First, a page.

Beijing-based Brian Yang is a senior writer in charge of overall China coverage within the APAC Pharma news team. A veteran journalist, he has written extensively on pharmaceutical R&D, regulatory affairs and market access for PharmAsia News. Brian’s intimate industry knowledge and in-depth analysis has won wide praise and helped secure exclusive interviews with top biopharma executives.
He has led a team of writers to provide industry-leading coverage on key issues such as multi-regional clinical trials, priority reviews and go-to-market strategies in a highly-dynamic and fast-changing market, with the on-the-ground coverage consistently ranked among the top-read in PharmAsia News.
Prior to joining Informa, Brian worked as a foreign affairs correspondent for two TV networks and web editor for an international radio station. Trilingual in Mandarin Chinese, English and Japanese, he obtained his BA degree from China and an MA degree from Japan.
Latest From Brian Yang
US-based, China-focused CANbridge moves into cholestatic liver disease and enzyme replacement therapy via two deals. Plus deals involving LegoChem, TransThera, Morepen, Daiichi Sankyo, Geneseeq, Innocare, Biosplice, Sirnaomics and Walvax.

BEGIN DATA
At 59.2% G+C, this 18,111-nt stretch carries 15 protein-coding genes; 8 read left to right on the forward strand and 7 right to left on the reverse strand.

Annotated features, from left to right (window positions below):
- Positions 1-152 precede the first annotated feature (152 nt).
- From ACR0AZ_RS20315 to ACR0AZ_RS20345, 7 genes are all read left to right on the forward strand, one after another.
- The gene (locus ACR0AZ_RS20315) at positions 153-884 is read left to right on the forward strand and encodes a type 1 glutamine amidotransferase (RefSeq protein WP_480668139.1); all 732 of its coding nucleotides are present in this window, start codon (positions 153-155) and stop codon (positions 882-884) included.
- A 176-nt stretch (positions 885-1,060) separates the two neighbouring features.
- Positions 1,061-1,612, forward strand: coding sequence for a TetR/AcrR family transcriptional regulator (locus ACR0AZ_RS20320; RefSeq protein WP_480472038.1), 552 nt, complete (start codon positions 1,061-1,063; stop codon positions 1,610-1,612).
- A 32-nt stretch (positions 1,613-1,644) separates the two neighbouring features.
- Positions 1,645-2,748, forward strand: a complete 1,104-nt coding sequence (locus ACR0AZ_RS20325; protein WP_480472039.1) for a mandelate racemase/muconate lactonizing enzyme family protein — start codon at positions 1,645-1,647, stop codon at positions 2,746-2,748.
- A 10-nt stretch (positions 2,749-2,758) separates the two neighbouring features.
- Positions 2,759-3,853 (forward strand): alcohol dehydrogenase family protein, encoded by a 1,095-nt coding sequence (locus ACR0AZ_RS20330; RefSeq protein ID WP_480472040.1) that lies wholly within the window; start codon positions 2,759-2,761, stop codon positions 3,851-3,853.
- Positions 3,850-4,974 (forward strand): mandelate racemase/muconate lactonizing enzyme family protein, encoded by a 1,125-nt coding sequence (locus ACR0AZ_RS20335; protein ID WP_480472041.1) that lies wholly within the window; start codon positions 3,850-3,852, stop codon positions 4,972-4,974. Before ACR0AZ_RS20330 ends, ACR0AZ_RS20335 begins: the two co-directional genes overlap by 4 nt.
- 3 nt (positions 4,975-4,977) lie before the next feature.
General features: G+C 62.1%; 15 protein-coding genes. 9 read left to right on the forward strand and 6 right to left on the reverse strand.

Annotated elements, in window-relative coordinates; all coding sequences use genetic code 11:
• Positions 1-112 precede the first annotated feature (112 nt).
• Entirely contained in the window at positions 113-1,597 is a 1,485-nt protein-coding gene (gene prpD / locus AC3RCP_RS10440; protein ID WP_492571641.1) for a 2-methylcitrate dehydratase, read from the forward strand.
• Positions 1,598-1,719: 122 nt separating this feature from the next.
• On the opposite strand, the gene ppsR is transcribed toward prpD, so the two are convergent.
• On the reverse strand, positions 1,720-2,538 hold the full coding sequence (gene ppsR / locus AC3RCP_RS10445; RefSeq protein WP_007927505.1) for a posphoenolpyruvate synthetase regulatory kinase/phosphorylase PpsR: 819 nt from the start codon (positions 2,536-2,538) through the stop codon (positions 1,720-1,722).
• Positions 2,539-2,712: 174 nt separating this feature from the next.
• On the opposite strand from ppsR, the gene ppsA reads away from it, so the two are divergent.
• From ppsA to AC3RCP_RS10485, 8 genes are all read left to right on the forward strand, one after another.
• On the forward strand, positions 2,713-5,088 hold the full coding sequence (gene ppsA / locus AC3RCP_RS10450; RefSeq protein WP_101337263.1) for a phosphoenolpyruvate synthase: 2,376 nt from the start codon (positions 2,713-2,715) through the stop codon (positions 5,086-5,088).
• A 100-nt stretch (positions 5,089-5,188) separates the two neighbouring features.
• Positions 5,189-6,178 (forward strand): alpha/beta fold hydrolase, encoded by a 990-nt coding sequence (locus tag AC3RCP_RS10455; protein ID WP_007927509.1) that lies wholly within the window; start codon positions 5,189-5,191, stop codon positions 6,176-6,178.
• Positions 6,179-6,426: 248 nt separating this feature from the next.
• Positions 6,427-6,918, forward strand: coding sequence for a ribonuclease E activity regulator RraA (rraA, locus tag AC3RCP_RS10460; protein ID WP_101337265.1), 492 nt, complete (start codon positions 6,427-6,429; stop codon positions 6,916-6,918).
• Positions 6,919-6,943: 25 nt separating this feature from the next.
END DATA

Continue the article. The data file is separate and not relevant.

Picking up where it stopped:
As the US responds to calls to waive intellectual property rights related to COVID-19 vaccines, China is already moving ahead with some of its own mRNA candidates.
Amid controversy over vaccines protection efficacy, China overhauls its disease control system with a brand-new agency to oversee disease control and prevention measures.
Chinese domestic firms have gained a flurry of novel drug approvals at home, including the first globally for an anti-PD-1 antibody for nasopharyngeal carcinoma.
Off-label use of cancer drugs in China is legal and even common in certain cases. But a line has been crossed in cases of active promotion and even conflicts of interest for some high-priced products and unproven cell therapies, unveiled by a Chinese physician whistleblower, regulatory observers say.
Using PD-1 immuno-oncology drugs to treat post-surgery gastric cancer and prescribing unapproved targeted therapies for colon cancer are just two examples of the apparently widespread misuse of oncology drugs in China, as alleged by an oncologist at a prestigious Peking university hospital.